Wednesday, 16 Jan 2019

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Out of Pocket Costs for Biosimilars - No Savings So Far

JAMA has published an analysis showing that under Medicare Part D, RA biosimilar infliximab-dyyb was only moderately less expensive (18% less) than the biologic infliximab and, owing to differences in gap discounts, the out of pocket costs for the biosimilar was nearly $1700 more than infliximab in 2017.

Biologic specialty drugs represent approximately 2% of prescriptions but accounted for 38% of US drug spending in 2015 and 70% of drug spending growth between 2010 and 2015. Biosimilars were introduced to yield substantial savings, but the promise of cost savings with the biosimilars has not yet been realized.

Medicare's Part D program consists of a deductible, coverage phase, coverage gap, and catastrophic coverage.  When beneficiaries’ total drug costs exceed a set threshold, they enter the coverage gap and cost-sharing increases.

Currently, Medicare beneficiaries receive a 50% manufacturer discount during the gap for biologics, but not for biosimilars. Although the recent Bipartisan Budget Act requires gap discounts for biosimilars starting in 2019, patients’ out-of-pocket costs will continue to depend on whether biosimilars differ from biologics in drug pricing and plan cost-sharing requirements.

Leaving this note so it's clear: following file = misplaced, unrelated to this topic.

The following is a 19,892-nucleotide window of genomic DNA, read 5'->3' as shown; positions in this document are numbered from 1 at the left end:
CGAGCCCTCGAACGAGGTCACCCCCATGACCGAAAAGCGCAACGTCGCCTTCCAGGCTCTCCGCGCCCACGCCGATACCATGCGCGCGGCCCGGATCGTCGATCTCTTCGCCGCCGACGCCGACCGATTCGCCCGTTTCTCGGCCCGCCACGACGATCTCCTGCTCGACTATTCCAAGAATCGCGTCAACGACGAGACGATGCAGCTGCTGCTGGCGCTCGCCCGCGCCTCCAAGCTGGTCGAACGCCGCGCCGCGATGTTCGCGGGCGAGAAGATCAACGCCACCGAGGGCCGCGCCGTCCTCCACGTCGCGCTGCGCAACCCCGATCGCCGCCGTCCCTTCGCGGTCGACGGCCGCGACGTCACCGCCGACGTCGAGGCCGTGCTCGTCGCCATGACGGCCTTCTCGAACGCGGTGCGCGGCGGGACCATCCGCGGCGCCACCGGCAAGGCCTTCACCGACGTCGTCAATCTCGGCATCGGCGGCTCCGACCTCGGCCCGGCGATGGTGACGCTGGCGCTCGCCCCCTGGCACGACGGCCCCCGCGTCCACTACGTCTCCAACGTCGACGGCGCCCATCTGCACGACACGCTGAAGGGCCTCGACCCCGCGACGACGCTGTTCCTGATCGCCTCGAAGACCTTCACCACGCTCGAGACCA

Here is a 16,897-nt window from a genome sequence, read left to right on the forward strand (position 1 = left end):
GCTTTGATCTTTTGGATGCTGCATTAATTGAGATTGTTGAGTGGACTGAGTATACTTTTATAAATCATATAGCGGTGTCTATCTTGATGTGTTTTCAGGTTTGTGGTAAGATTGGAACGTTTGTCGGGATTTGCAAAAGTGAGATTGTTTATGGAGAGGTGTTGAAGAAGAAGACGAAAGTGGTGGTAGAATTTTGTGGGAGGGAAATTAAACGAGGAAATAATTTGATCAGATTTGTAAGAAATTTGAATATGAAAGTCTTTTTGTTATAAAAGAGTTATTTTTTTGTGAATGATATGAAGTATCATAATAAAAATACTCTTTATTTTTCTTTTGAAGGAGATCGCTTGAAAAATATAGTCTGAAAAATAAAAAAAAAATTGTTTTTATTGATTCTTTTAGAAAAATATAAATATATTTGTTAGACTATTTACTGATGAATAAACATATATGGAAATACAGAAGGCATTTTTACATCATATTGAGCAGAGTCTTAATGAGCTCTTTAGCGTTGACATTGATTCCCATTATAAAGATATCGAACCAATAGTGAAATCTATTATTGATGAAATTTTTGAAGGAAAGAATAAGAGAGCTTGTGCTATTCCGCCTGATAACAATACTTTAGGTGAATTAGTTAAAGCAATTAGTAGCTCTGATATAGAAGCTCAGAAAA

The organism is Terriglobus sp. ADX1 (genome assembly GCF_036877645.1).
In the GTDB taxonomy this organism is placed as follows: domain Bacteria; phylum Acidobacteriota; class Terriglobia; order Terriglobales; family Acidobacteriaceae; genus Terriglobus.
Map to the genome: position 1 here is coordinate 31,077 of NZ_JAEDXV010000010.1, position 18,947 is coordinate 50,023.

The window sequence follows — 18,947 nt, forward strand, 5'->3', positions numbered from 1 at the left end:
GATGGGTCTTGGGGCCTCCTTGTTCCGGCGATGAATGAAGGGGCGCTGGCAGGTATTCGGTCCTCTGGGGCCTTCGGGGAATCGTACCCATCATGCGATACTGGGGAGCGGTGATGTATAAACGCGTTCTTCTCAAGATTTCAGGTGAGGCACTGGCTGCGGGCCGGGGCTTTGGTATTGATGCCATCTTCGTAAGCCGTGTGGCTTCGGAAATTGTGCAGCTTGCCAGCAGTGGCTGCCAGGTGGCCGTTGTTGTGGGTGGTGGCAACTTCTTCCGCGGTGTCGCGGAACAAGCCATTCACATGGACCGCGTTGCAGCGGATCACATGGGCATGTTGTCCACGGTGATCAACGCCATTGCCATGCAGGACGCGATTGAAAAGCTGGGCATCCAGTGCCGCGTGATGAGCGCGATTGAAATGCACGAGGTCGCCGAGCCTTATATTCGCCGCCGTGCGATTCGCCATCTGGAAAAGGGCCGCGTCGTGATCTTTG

Researchers studied the coverage and cost-sharing for the first RA biosimilar "Infectra" (infliximab-dyyb) released in 2016 and compared this to its biologic (infliximab) under a standard 2017 Part D benefit. This includes a $400 deductible, coverage phase (out-of-pocket costs based on calculated national means), coverage gap starting at $3700 in total drug costs, and catastrophic coverage once out-of-pocket costs exceed $4950 (beneficiaries pay 5% for biologics or biosimilars thereafter).

During the gap, beneficiaries pay 40% for biologics (plans pay 10%, manufacturer discounts 50%) and 51% for biosimilars (plans pay 49%).

In the over 2500 plans studied only 10% covered infliximab-dyyb compared with 96% for infliximab (96%).

Eight weeks of Infliximab-dyyb therapy was modestly lower in cost compared to the originator drug ($2185 vs $2667) and the same was true for annual costs ($14 202 vs $17 335).

While coinsurance cost-sharing for infliximab-dyyb were similar to infliximab (26.6% vs 28.4% of drug cost), discounts for the originator resulted in higher annual out-of-pocket costs for the biosimilar ($5118 vs $3432).

New legislatoin in 2019, may alleviate this discrepancy some, the current low level discounts and high price appears to negate or limit the affordability of biosimilar specialty drugs.

The author has received compensation as an advisor or consultant on this subject

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